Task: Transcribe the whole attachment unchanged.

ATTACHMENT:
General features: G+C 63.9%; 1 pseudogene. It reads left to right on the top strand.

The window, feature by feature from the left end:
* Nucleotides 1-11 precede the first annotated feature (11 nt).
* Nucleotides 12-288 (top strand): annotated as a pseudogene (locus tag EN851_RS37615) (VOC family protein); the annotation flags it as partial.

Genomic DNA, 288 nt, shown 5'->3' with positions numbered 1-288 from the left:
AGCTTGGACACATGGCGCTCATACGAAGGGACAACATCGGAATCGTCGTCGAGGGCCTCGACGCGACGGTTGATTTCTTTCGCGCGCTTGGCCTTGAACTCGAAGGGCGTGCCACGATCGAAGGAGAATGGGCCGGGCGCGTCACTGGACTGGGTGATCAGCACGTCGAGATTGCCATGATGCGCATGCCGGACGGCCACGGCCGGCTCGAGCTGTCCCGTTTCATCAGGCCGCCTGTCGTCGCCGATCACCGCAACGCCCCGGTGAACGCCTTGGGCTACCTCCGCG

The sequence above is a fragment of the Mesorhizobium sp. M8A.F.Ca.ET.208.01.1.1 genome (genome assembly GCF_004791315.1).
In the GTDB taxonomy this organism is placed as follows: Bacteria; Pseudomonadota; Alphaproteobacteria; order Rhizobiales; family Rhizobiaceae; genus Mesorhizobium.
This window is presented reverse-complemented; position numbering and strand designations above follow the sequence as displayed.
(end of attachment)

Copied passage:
General features: G+C 63.9%; 1 pseudogene. It reads left to right on the top strand.

The window, feature by feature from the left end:
* Nucleotides 1-11 precede the first annotated feature (11 nt).
* Nucleotides 12-288 (top strand): annotated as a pseudogene (locus tag EN851_RS37615) (VOC family protein); the annotation flags it as partial.

Genomic DNA, 288 nt, shown 5'->3' with positions numbered 1-288 from the left:
AGCTTGGACACATGGCGCTCATACGAAGGGACAACATCGGAATCGTCGTCGAGGGCCTCGACGCGACGGTTGATTTCTTTCGCGCGCTTGGCCTTGAACTCGAAGGGCGTGCCACGATCGAAGGAGAATGGGCCGGGCGCGTCACTGGACTGGGTGATCAGCACGTCGAGATTGCCATGATGCGCATGCCGGACGGCCACGGCCGGCTCGAGCTGTCCCGTTTCATCAGGCCGCCTGTCGTCGCCGATCACCGCAACGCCCCGGTGAACGCCTTGGGCTACCTCCGCG

The sequence above is a fragment of the Mesorhizobium sp. M8A.F.Ca.ET.208.01.1.1 genome (genome assembly GCF_004791315.1).
In the GTDB taxonomy this organism is placed as follows: Bacteria; Pseudomonadota; Alphaproteobacteria; order Rhizobiales; family Rhizobiaceae; genus Mesorhizobium.
This window is presented reverse-complemented; position numbering and strand designations above follow the sequence as displayed.